Caroline Oteino and Victor Alai, Agriculture Extension students at Friends College Kaimosi showcasing their Mbolea Dawa innovation. [Brian Kisanji, Standard]

With the planting season underway, the majority of farmers are struggling to obtain key farm inputs like fertiliser. Those who primarily rely on commercial inorganic fertilisers, which are expensive and unreliable, find it difficult to afford them.

However, this scenario could change with the realisation of an innovation by two students from Friends College Kaimosi (FCK). Caroline Oteino and Victor Alai, Agriculture Extension students enrolled in the newly introduced Competence Based Education Training (CBET) programme, aim to expand their idea of creating liquid organic fertiliser using readily available residue from banana stems and Neem tree leaves.

Their innovation, named “Mbolea-Dawa” (Fertiliser-Pesticide), won the second position in the 2023 Kenya Association of Technical Training Institutions (KATTI) Western region’s Technical and Vocational Education and Training (TVET) institutions innovation fair and is seen as a possible way to reduce overreliance on inorganic fertiliser.

The young innovators’ idea arose after witnessing how Vihiga farmers wasted mature banana stems after harvesting banana fruits. In Vihiga, banana farming thrives, resulting in the abundance of mature banana stems. The students recognised the potential of utilising banana pseudo stems, considered agricultural waste, as the major raw material in the Mbolea Dawa product.

“We saw how Vihiga farmers waste their mature banana stems and thought we can make organic fertiliser that can help restore back farm through locally available  residue from crop after harvest,” said Alai.

Their research showed that if left to naturally decompose, banana stems take months, hindering their ability to return nutrition to the soil. Thus, the need for their idea emerged.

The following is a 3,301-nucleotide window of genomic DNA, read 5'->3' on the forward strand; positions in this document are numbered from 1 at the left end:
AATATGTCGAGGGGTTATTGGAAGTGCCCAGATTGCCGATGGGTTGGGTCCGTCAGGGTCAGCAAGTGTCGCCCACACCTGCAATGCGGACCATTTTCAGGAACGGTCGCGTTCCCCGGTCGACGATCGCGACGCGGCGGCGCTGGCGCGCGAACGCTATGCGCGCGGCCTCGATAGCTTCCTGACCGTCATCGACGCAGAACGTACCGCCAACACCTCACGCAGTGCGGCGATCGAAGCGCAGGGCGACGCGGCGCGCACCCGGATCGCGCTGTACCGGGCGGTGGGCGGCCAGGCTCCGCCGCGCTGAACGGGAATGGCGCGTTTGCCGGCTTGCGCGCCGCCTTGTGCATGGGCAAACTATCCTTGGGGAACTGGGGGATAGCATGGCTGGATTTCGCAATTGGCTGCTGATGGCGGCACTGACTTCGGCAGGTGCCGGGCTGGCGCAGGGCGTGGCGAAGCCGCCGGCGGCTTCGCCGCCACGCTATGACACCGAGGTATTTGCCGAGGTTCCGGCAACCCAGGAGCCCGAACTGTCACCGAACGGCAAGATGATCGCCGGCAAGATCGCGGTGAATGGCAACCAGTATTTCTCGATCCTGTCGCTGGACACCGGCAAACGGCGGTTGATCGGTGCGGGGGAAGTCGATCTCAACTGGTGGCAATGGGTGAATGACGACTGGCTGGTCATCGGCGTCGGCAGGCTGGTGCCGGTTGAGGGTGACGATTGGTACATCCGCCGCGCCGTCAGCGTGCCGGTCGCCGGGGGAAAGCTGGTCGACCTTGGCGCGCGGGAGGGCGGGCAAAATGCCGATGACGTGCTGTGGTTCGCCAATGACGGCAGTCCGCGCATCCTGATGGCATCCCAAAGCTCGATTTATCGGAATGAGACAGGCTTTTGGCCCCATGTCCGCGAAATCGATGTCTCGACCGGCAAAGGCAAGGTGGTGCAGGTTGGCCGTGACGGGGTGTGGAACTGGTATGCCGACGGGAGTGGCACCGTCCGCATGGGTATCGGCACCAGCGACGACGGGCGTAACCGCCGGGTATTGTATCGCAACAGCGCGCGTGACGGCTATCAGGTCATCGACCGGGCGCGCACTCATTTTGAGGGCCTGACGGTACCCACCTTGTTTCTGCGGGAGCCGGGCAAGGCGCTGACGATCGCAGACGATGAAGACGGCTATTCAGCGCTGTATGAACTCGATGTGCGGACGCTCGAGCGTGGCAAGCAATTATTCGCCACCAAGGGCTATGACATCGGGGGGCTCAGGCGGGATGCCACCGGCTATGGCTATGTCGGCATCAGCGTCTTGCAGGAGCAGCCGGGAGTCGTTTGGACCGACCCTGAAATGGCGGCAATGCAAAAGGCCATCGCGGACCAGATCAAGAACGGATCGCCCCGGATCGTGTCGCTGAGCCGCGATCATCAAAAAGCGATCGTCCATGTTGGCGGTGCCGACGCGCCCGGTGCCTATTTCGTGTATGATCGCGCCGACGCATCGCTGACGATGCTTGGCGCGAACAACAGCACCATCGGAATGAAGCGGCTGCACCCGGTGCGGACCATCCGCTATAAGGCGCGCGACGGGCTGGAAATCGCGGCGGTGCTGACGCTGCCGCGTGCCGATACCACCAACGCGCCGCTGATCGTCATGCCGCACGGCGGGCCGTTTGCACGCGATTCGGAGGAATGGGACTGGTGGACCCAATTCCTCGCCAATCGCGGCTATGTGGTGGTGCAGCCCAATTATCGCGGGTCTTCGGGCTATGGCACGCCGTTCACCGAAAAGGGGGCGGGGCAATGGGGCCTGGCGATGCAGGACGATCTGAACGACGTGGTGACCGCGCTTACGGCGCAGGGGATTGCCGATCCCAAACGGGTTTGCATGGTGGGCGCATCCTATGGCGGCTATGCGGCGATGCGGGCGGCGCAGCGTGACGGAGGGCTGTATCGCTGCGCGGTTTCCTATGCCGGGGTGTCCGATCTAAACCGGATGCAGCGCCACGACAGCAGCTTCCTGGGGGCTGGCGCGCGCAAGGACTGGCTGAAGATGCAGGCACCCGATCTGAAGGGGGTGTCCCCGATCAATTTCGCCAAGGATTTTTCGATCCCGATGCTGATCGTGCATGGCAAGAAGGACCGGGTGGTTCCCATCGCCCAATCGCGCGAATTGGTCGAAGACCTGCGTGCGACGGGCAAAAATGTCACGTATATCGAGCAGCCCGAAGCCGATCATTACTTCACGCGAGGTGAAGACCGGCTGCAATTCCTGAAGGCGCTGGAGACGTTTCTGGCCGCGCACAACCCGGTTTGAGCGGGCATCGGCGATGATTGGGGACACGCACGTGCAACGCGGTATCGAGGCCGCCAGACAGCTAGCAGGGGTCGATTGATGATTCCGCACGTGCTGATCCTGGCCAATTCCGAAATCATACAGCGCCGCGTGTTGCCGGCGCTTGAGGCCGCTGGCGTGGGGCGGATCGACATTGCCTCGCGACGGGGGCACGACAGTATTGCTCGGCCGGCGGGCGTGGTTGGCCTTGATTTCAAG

The process involves extracting sap from banana pseudo stems using a crushing machine, which is then mixed with crushed Neem leaves and water and left to ferment for two to three weeks. The resulting highly concentrated liquid organic fertiliser is stored in five-liter containers and applied during top dressing using a spray pump, with no chemical effect on the plants.

“Our research showed that if left to naturally decompose, banana stem takes months thus hindering the ability to give back nutrition to the soil thus the need for our idea,” said Alai.

The banana sap provides essential macro and micro nutrients to plants, including nitrogen, phosphorus, potassium, and growth hormone, while Neem leaves act as a natural pesticide due to their Azadirachtin content. When mixed and applied to crops, the Mbolea-Dawa product effectively fertilizes and protects plants from pests.

The young innovators note that Mbolea Dawa fertiliser has been shown to reduce soil acidification and increase crop yields. They are now hoping to commercialise their invention of a liquid organic fertiliser. Once approved, the product is expected to be sold at Sh500 for five liters, with documented evidence of its impact on crops.

“We know that neem plant  does not directly kill insects but it acts as an anti-feedant, repellent, and egg-laying deterrent and thus protects the crop from damage,” said Oteino. 

The students’ innovation and mentorship have been boosted by the support of the Young Africa Works in Kenya- TVET Programme, aimed at empowering young Kenyans, particularly women, through formal training and a focus on the recognition of prior learning.

According to Silvester Odundo, an agriculture trainer at FCK the idea by the students would help in the wake of increased acidity in soils that has significantly reduced fertility, hence reduced yields for farmers. 

“We encourage the students to do more innovation especially in the agriculture field and the Mbolea Dawa is set to positively change how we use fertiliser, “ said Odundo. 

According to Friends College Kaimosi Deputy Principal in charge of Academics Francis Miheso, agricultural innovation is set to take a new turn with the new curriculum being implemented by the government in conjunction with its development partners. Through CBET, students can apply innovation in their course studies, leading to entrepreneurial opportunities.

“TVET is one of the most significant tools in combating poverty and bridging the skills gap, and thus implementation of CBET is good for innovation,” said Miheso.

Through the CBET students are cable to apply innovation in their course studies which can be transformed to entrepreneurial opportunities.